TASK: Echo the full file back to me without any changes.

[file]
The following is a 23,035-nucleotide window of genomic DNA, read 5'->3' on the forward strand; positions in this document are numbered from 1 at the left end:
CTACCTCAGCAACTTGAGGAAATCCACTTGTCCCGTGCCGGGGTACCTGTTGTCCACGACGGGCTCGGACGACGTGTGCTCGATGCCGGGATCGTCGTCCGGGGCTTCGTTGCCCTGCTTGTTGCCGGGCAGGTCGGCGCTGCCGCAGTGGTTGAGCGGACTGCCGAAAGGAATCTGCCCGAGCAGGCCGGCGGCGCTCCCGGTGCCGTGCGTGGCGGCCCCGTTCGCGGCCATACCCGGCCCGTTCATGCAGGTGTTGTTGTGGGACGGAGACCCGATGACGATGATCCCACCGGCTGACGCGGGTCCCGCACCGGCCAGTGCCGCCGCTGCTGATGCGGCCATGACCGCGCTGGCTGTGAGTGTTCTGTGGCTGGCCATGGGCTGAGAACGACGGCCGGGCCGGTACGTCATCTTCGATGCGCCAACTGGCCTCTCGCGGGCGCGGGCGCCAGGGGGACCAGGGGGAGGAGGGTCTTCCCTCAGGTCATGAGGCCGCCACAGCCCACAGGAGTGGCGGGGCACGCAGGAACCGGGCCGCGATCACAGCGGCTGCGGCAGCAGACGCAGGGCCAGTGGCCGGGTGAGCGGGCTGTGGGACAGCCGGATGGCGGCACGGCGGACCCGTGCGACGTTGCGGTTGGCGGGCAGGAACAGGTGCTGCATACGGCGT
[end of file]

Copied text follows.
The following is a 23,035-nucleotide window of genomic DNA, read 5'->3' on the forward strand; positions in this document are numbered from 1 at the left end:
CTACCTCAGCAACTTGAGGAAATCCACTTGTCCCGTGCCGGGGTACCTGTTGTCCACGACGGGCTCGGACGACGTGTGCTCGATGCCGGGATCGTCGTCCGGGGCTTCGTTGCCCTGCTTGTTGCCGGGCAGGTCGGCGCTGCCGCAGTGGTTGAGCGGACTGCCGAAAGGAATCTGCCCGAGCAGGCCGGCGGCGCTCCCGGTGCCGTGCGTGGCGGCCCCGTTCGCGGCCATACCCGGCCCGTTCATGCAGGTGTTGTTGTGGGACGGAGACCCGATGACGATGATCCCACCGGCTGACGCGGGTCCCGCACCGGCCAGTGCCGCCGCTGCTGATGCGGCCATGACCGCGCTGGCTGTGAGTGTTCTGTGGCTGGCCATGGGCTGAGAACGACGGCCGGGCCGGTACGTCATCTTCGATGCGCCAACTGGCCTCTCGCGGGCGCGGGCGCCAGGGGGACCAGGGGGAGGAGGGTCTTCCCTCAGGTCATGAGGCCGCCACAGCCCACAGGAGTGGCGGGGCACGCAGGAACCGGGCCGCGATCACAGCGGCTGCGGCAGCAGACGCAGGGCCAGTGGCCGGGTGAGCGGGCTGTGGGACAGCCGGATGGCGGCACGGCGGACCCGTGCGACGTTGCGGTTGGCGGGCAGGAACAGGTGCTGCATACGGCGT